CAN POLICE SEARCH THE CONTENTS OF A CELL PHONE FOUND ON AN ARRESTED INDIVIDUAL WITHOUT OBTAINING A WARRANT?
Sometimes the black letter law passed by the legislature is unclear. The legislature can’t anticipate every possible fact scenario when they pass a law, so it lay to the courts to interpret the law and give guidance to what it means. This interpretation is called case law. When the court decides a certain meeting to the law it essentially answers a legal question. Lawyers and other courts then can rely on that ruling when they have a similar issue in their case. The following case answers the question above.
Riley v. California, 573 U.S. __, 134 S.Ct. 2473 (2014).
This case addresses the following issue:
Can police search the contents of a cell phone found on an arrested individual without obtaining a warrant?
This case deals with whether any exception to the warrant requirement of the Fourth Amendment allows police to search the contents of a cell phone without first obtaining a search warrant. Id. at 2480. Lower courts had split on this question, with some finding that the search incident to lawful arrest (aka SILA or SITA) outlined in Chimel v. California, 395 U.S. 752 (1969) allowed such searches. Id. at 2481, 2483. However, the Court found that the purposes behind SILAs—to ensure officer safety from weapons on or near an arrestee and to ensure evidence is not destroyed—were not served by allowing the search of the contents of a cell phone. Id. at 2484-85. Thus, a warrant is required before the contents of a cell phone may be searched. Id. at 2485.
This case was actually two matters consolidated on appeal. Id. at 2480. In each case, the defendant was arrest and each’s cell phone was discovered in their pockets. Id. at 2481-82. The police search the contents of each cell phone: text messages, videos, and photographs in one matter; photos and call logs in another. Id. In each case, evidence uncovered by the search of the cell phones led to convictions of each individual. Id. The Court consolidated the matters based upon their common issue: “whether police may, without a warrant, search digital information on a cell phone seized from an individual who has been arrested.” Id. at 2480.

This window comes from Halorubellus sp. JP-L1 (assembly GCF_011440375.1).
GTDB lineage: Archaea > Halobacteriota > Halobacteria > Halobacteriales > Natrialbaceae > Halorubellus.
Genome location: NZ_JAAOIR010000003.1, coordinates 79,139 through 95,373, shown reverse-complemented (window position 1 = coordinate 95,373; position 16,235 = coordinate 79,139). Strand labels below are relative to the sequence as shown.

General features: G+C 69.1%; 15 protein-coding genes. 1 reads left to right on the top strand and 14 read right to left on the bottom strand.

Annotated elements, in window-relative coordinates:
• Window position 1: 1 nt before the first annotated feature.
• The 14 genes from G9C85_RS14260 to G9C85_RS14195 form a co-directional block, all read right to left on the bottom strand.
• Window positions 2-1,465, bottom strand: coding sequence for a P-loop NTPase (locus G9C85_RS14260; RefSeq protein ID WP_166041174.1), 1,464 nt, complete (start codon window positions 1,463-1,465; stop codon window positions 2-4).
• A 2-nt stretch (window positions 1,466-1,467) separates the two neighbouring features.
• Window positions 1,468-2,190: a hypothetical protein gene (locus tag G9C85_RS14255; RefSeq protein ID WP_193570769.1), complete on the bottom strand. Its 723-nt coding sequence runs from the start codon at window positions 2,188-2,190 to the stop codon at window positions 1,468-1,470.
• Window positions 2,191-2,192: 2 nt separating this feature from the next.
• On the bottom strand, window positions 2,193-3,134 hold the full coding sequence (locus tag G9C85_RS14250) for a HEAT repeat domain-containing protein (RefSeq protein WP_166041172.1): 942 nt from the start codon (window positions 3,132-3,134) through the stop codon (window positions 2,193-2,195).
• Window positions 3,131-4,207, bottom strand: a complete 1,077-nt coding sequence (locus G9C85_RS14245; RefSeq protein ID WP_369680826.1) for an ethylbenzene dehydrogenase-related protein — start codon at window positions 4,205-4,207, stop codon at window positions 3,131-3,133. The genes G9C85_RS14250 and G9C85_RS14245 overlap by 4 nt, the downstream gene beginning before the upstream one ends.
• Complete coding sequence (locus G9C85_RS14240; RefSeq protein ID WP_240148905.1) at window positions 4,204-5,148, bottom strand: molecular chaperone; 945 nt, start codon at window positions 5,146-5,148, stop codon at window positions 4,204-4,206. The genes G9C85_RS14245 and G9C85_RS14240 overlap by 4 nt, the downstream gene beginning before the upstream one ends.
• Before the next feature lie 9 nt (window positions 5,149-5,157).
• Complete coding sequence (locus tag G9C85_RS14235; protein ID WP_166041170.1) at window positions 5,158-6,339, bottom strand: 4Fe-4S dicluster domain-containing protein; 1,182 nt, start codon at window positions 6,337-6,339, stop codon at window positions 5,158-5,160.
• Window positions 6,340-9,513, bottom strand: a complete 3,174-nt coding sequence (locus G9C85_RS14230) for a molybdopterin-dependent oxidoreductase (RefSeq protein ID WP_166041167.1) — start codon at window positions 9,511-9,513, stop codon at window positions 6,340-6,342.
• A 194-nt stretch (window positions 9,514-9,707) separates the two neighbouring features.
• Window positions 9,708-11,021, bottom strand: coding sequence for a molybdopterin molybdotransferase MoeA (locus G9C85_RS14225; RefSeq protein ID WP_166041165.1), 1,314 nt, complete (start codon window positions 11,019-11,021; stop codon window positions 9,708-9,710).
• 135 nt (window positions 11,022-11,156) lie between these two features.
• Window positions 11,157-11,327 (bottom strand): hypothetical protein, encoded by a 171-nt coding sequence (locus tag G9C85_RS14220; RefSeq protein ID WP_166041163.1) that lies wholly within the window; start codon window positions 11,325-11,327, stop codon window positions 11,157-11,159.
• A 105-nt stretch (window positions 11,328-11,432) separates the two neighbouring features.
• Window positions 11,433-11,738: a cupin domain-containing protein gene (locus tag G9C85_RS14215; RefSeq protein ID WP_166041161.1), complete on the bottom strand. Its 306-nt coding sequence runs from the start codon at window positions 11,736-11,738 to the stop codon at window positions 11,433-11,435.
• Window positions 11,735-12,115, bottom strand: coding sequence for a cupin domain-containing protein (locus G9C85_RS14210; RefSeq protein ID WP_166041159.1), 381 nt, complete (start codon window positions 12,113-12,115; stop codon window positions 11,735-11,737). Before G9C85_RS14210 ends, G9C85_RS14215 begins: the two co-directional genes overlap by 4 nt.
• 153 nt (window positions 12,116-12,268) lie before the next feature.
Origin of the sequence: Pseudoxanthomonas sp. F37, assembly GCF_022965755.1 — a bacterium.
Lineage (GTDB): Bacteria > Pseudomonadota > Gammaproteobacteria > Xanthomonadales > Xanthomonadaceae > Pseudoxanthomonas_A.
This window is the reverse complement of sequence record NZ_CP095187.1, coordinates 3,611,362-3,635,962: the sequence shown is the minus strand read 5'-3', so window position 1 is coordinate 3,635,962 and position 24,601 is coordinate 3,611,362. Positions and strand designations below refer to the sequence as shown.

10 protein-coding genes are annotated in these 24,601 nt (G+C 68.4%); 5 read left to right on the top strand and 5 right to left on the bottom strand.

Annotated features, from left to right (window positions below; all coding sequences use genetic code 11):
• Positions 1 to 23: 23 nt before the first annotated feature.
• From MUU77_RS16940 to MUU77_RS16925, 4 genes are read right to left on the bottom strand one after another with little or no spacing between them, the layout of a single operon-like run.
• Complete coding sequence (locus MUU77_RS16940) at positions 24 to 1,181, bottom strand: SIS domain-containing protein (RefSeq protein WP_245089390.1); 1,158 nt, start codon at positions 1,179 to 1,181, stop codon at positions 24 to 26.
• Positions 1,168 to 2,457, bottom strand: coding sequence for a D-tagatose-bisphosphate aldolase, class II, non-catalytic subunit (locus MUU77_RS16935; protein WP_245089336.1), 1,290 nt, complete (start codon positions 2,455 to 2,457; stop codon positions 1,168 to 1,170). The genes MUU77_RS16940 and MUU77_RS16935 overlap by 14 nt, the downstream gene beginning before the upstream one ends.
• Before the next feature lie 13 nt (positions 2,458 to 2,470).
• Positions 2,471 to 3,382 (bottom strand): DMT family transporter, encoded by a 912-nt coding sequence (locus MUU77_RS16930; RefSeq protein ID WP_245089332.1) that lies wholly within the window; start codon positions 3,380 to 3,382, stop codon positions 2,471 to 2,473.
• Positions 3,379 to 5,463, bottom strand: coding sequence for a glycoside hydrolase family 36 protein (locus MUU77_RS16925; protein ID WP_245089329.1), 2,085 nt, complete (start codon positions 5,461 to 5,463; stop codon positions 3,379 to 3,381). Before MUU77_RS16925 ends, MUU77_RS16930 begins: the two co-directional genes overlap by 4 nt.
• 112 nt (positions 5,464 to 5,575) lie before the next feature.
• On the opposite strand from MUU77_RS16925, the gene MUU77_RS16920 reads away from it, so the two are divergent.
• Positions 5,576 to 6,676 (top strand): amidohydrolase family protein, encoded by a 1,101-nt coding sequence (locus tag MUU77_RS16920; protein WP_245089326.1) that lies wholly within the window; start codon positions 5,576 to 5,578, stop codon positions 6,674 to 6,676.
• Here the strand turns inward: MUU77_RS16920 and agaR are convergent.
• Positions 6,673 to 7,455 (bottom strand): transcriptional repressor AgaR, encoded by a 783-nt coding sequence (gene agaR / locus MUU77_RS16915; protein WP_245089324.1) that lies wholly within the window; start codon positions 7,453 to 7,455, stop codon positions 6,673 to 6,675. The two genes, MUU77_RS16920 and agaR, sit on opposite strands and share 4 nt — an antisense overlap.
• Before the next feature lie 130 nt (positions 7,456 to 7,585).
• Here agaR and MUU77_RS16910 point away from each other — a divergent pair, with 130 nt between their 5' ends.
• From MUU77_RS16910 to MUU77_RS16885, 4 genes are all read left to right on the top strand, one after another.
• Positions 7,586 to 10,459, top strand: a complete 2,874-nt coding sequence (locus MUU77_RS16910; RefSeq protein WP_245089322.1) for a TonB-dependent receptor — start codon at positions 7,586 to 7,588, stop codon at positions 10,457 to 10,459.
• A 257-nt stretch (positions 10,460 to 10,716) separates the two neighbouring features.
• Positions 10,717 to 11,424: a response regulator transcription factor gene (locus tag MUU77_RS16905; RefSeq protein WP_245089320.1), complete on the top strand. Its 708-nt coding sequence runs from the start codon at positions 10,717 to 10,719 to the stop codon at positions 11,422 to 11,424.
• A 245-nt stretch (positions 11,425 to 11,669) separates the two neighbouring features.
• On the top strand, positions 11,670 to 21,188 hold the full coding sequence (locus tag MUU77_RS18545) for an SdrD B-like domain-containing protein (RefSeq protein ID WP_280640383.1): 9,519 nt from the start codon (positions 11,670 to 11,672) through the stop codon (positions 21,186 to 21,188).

The Court began by tracing the history of SILAs, which were first mentioned by the Court in 1914. Id. at 2482. The scope of such searches, however, is much less clear, particularly concerning “the extent to which officers may search property found on or near the arrestee.” Id. at 2483. In Chimel, the Court outlined that a SILA concerning the area immediately surrounding an arrestee could be searched with the purpose “to protect officer safety or to preserve evidence.” Id. Based upon this purpose, the area to be searched must be limited to “the area within [individual’s] immediate control.” Id.
However, in the context of a SILA concerning the arrestee’s body, the Court adopted a more expansive view of the permissible scope. Id. at 2483-84. In United States v. Robinson, 414 U.S. 218 (1973), it was held permissible for an officer to further examine personal property found on an arrestee, including opening a cigarette package. Id. at 2483. This search was permissible, even without satisfying the two aims of Chimel, because such personal property was “immediately associated with the person of the arrestee” and required “no additional justification.” Id. at 2483-84.
Despite the more permissive scope of “property-on-person” SILAs, the Court found that digital data should be treated differently. Id. at 2485. First, the digital content of cell phones is solely data, thus both limited and nonlethal to officers. Id. Additionally, the danger of destruction of evidence is not strong enough to justify such warrantless searches. Id. Any danger of information on a cell phone being destroyed, even while the phone is seized by the police, can be handled by an exception of exigent circumstances—not by allowing the warrantless search of the digital data of all cell phones. Id. at 2487-88. Thus, the arrest of an individual permits the physical examination of a cell phone found on the individual’s person, but not the examination of its digital contents. Id. at 2495.